But some Uzbeks may now have been pushed to that point. The country's prosecutor general Friday night displayed an array of explosives, ready suicide belts, several hundred detonation devices, cash, and fake passports meant for use by the 33 dead militants.
"I think the Chechen [black widow] phenomenon can happen here," says Iskandar Khudayberganov, a pro-democracy activist.
"Now people are so repressed there is no other choice - [they think] it's better to die than live such a life," says Mr. Khudayberganov. "Before, the government believed that repression and spreading fear will help them keep control. But ... you can only be frightened so far."
While there is widespread anger among Uzbek Muslim women about the fate of their relatives - and even a history of suicide, that has in the past translated into cases of self-immolation in police offices - hooking up with militants was not easy.
"Where could an ordinary woman find these explosives?" says Rana Azimova, a human rights activist. "Muslim Uzbek women do not commit such acts. Women with men arrested ask God for patience, and expect a better life in Heaven."
Still, rights activists say that female suicide is prevalent. Some estimate a yearly toll of 60 suicides; in the province of Djizzakh alone, Ms. Azimova says there were 27 cases last year. Such incidents usually occur in private, as a result of domestic violence or financial hardship. In one case, a woman killed herself in protest because her husband refused to let her watch Western soap operas.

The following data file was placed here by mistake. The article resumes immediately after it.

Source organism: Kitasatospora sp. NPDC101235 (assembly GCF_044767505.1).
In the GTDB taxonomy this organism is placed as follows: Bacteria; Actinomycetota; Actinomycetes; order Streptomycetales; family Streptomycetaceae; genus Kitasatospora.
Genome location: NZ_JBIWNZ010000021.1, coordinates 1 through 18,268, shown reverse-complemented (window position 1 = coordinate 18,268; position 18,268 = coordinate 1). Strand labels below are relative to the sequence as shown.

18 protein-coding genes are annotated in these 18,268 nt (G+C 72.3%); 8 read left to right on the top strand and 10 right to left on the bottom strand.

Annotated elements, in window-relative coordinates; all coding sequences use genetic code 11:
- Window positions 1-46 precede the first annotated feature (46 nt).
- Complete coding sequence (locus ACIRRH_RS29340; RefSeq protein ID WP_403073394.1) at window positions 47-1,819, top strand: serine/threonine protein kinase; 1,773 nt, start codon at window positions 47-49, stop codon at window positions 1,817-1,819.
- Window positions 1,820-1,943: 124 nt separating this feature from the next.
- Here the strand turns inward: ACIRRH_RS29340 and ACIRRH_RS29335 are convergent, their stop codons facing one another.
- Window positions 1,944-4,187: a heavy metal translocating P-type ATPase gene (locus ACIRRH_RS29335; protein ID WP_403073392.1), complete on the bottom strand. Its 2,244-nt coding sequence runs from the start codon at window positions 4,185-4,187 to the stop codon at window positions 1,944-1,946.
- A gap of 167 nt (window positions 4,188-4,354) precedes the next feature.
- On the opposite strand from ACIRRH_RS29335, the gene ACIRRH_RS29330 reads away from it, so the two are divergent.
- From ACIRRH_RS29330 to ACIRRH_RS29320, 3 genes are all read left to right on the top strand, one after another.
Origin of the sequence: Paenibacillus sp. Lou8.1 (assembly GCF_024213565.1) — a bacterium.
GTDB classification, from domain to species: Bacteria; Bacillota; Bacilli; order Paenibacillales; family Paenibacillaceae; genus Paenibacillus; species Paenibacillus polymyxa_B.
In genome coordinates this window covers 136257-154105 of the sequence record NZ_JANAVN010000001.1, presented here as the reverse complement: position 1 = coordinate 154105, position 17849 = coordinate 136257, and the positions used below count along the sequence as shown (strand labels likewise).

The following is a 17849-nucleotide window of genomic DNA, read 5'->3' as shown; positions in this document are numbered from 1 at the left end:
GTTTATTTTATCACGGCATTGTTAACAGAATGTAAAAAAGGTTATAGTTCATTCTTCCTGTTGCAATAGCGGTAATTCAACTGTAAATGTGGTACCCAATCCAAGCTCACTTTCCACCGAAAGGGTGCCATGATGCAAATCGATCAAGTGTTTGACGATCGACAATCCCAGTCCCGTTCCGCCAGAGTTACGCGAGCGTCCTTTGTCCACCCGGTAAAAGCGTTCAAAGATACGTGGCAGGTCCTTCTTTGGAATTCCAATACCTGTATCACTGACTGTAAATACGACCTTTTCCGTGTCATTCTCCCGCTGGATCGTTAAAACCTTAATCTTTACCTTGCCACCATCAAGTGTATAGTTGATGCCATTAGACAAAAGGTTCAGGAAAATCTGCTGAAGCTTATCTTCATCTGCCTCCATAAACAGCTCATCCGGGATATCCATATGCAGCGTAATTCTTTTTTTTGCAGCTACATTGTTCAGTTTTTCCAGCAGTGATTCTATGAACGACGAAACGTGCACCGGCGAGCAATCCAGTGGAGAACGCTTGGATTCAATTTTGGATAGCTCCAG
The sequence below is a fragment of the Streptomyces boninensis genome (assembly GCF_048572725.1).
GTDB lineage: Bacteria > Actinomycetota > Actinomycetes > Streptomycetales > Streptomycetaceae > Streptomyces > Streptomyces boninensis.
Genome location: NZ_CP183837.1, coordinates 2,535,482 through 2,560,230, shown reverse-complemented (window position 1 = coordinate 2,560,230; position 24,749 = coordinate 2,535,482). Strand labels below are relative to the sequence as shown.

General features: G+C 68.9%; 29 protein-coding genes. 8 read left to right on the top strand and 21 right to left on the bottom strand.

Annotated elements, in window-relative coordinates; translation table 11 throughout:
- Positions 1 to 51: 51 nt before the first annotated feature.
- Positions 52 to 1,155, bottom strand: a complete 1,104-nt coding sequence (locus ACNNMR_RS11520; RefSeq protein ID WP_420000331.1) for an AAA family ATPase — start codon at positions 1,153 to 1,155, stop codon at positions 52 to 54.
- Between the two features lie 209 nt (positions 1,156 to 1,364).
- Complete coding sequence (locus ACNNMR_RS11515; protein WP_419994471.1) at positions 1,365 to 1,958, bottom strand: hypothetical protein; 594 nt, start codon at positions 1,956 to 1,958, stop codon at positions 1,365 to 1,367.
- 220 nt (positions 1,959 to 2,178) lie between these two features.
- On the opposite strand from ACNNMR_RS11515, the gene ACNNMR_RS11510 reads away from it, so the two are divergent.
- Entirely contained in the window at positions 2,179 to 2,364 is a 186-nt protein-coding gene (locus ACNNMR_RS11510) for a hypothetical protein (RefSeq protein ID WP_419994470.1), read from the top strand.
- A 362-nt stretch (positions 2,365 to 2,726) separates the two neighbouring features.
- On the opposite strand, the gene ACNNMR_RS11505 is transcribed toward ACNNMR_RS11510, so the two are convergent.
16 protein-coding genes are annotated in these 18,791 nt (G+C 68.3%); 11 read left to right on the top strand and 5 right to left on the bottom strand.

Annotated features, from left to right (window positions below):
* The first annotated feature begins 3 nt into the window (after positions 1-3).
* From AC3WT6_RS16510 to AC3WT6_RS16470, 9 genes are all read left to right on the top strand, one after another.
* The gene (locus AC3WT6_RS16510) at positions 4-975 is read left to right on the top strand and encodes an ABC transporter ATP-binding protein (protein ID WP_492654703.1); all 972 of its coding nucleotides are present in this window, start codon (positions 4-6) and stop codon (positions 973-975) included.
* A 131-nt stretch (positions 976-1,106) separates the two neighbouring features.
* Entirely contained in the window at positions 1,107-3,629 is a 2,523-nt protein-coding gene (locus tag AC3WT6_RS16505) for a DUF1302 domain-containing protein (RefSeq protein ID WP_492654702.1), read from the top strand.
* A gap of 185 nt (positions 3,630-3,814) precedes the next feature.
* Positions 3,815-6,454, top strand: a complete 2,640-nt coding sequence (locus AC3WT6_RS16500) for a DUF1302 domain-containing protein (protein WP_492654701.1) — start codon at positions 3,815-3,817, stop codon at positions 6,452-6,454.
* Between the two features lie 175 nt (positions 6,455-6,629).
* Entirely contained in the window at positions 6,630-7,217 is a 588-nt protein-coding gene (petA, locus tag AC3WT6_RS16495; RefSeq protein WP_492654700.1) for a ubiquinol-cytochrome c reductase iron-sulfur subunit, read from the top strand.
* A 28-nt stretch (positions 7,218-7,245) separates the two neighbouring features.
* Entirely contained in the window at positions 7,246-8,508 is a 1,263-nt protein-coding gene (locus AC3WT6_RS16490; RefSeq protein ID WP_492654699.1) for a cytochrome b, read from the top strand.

Uzbeks say such actions with fire have pre-Islamic Zoroastrian roots, the religious system of the Persians dating back to the 6th century BC.
Connecting the dots may not prove too difficult in a nation where Uzbeks say that many applauded the attacks on police forces despised for corruption and a heavy hand. The regime's reaction - to crack down, or to moderate - will frame the long-term result.
"This is the government's product," says Tolib Yokubov, head of the Uzbek Human Rights Society. "Cursing the president has become common; many people feel sympathy toward the attackers. It doesn't matter who is behind those blasts, but now people know how to confront the government, to protest."